Flexible, low-barrier funding is available right now for community-led projects to pick up litter, get rid of graffiti, safely dispose of items that can’t go in curbside bins, and clear trash from fragile green spaces.
Metro’s new Regional Refresh Fund offers sponsorships for these and other cleanup efforts in underserved communities or environmentally sensitive areas.
Here are three recent examples of how people have used the money.
Street outreach and employment
Portland chef and cookbook author Jenn Louis has been cooking and distributing food to neighbors experiencing homelessness in Northeast Portland since November 2020.
On Tuesdays she leads a convoy of three or four cars driven by volunteers, packed with clothes, toiletries, tents, tarps, and home-cooked meals to deliver to people who live on the streets in North and Northeast Portland.
A project to clean up heavily trashed areas near camps and freeways grew out of the strong relationships she has built with houseless neighbors on these visits. She worked with a nonprofit fiscal sponsor to apply for and receive funding for what she calls a “homeless relief and employment project.”
She has used the Regional Refresh funds to pay people who live outside $20 an hour to clean up garbage, to hire an assistant to run the cleanups, and to transport workers to cleanup sites.
Hard to reach trash?
Some pieces of trash are too dangerous to remove without the proper equipment and training. Metro's RID patrol can remove hard to reach trash like this dumpsite at the bottom of a hill.
“My goal was to make it so people didn’t have to worry about their basic needs being taken care of. I believe that helps relieve a tiny bit of their day-to-day trauma,” Louis says.
Folks work four-hour shifts with breaks every hour and a home-cooked lunch. “In the first week, we collected 10 tons of garbage off the streets,” she says. Since then, she has received additional funding to clean up other sites.
Rhonda who lives in a tent near an electricity substation, was part of a team that cleared trash from a steep embankment. She makes it clear that the area was no longer occupied. “We don’t mess with anyone’s stuff.” They hauled out everything except an illegally dumped queen-sized box spring. “I’m thinking we just need a grappling hook and we can pull that sucker out of there,” she says.
“Trash and illegal dumping are such an issue right now, and the people cleaning up are not the ones with the advantages,” says Louis. “They really see it as something they are doing for Portland.”
Harnessing the power of community partnerships
A two-day event in Woodlawn in early June combined bulky waste collection, litter pick-up, document shredding and a celebration.
“We saw it as a community-building opportunity,” says Rick Reynolds, an active member of the Woodlawn Neighborhood Association. The neighborhood association worked with Woodlawn Elementary School and many other partners to organize the event. It was, says Reynolds “a way to support local businesses, an easy and low-cost or free way for neighbors to get rid of trash, and to work together to beautify the neighborhood.”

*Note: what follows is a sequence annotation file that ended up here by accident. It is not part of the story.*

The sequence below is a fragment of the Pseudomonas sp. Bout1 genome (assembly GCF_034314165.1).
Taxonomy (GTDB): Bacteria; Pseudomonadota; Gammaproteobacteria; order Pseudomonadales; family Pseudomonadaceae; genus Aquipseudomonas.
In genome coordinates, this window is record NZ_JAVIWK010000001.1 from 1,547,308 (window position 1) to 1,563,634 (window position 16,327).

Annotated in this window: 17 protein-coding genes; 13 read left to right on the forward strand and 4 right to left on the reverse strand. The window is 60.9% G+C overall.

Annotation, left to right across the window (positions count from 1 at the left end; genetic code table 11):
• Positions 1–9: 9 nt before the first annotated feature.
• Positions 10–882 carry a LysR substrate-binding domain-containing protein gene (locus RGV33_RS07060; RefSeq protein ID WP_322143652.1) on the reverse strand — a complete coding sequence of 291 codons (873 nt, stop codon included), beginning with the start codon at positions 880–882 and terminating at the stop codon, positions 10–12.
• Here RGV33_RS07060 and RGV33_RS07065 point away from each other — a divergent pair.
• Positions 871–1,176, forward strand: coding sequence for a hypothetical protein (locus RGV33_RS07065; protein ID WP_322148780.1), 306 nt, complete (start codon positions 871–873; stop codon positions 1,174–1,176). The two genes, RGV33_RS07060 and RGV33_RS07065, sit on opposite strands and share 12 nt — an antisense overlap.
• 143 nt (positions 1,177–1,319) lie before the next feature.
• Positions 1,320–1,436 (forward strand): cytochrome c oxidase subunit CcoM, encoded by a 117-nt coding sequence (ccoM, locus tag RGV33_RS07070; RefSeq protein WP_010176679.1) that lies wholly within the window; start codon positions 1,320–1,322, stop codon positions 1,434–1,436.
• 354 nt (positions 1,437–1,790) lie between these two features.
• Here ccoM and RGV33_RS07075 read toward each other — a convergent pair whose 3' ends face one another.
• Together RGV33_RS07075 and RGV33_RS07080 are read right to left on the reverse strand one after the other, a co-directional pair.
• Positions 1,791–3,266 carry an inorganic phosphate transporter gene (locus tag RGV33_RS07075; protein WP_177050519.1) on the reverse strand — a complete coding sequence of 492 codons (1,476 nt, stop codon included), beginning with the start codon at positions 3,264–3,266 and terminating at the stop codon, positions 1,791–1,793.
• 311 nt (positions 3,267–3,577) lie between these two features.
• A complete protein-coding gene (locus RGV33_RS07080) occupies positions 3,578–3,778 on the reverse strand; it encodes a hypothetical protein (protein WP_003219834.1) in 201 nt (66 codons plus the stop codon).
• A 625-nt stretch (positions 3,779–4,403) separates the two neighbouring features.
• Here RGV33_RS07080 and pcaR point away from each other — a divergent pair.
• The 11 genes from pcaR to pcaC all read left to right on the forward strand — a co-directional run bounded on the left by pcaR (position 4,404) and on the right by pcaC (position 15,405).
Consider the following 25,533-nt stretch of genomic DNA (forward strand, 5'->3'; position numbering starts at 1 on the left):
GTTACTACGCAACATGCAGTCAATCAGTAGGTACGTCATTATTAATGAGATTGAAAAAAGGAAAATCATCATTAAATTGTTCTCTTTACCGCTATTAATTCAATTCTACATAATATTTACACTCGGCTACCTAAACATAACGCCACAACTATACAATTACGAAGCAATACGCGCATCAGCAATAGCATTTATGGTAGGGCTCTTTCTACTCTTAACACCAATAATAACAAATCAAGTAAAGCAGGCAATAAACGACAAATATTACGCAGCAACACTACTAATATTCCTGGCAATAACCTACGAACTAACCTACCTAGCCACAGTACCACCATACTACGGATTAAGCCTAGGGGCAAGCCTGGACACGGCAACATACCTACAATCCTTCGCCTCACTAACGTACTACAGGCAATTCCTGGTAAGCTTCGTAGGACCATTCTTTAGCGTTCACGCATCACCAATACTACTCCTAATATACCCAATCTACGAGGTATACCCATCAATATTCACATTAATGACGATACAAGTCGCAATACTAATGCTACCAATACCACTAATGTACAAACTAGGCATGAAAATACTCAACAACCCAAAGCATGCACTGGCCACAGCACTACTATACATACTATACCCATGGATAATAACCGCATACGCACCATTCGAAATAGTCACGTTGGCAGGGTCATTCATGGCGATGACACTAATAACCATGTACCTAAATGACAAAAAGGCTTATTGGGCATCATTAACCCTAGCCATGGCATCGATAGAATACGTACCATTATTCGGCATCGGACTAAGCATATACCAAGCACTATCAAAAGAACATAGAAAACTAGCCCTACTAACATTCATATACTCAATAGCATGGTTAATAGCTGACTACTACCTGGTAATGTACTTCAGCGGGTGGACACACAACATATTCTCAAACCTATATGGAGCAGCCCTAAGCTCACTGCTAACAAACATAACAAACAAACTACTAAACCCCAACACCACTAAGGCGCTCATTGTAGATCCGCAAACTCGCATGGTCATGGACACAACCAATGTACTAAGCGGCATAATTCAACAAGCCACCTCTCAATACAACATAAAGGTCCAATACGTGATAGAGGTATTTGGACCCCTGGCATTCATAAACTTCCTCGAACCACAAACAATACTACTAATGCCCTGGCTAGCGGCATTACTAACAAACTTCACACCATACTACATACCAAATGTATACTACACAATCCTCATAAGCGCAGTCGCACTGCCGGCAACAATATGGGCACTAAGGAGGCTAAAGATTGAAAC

Some of the food and drinks donated for the celebration, including sweet potato and pumpkin breads and coffee, came from local, BIPOC-owned businesses. Trash for Peace worked with kids to turn trash into art.
“The application process was so easy,” says Reynolds. And the event was a resounding success. “Forty volunteers and other partners worked together to help about 200 households dispose of trash, recycle just about everything that can be recycled in our area, and reuse a lot of great stuff.”
Answering a community need
Access to safe and low-cost ways to get rid of bulky waste and things that should not go into the trash bin – old appliances, couches, mattresses, TVs – is difficult for many people.
“We heard a lot about bulky waste but hadn’t thought about doing an event, because it didn’t seem to align with our mission,” says Sharetta Butcher, community care director at Portland’s North by Northeast Community Health Center. “But then we learned we could include things like sharps and old medications as well as used furniture and mattresses.”
The clinic offers culturally specific primary care and health education to the Black community. It was founded in 2006 to serve survivors from Hurricane Katrina as well as longtime residents of the neighborhood with no access to health care.
Before the event, “we had a meeting on how to involve other recycling organizations, so we weren’t just taking everything to the landfill,” says Butcher. The clinic also partnered with a neighbor, St. Andrew’s Church, who had experience running bulky waste events. “If we hadn’t talked and planned with them and Metro and the City, we would have been up a creek.”
The clinic hired two moving companies from the community to do home pickups.
“Many of our patients, especially the elderly, don’t have a truck to haul things to the dump or the financial means to pay for disposal,” says Butcher.
“People told us afterwards that they’d had things like an old refrigerator on the porch for years, and they would try to have it closed the best way they could, but they were nervous that kids might play with it. They were so grateful to have stuff like that hauled away.”
On the day of the event in early March, hundreds of people showed up to get rid of tons of furniture, scrap metal, e-waste, tires, Styrofoam and mattresses, much of it recyclable. The clinic also took in and safely disposed of:
- 40 containers of sharps, (needles and syringes)
- 50 pounds of old prescription drugs
- 80 pounds of batteries
“We’re still getting calls about when we might do it again,” says Butcher.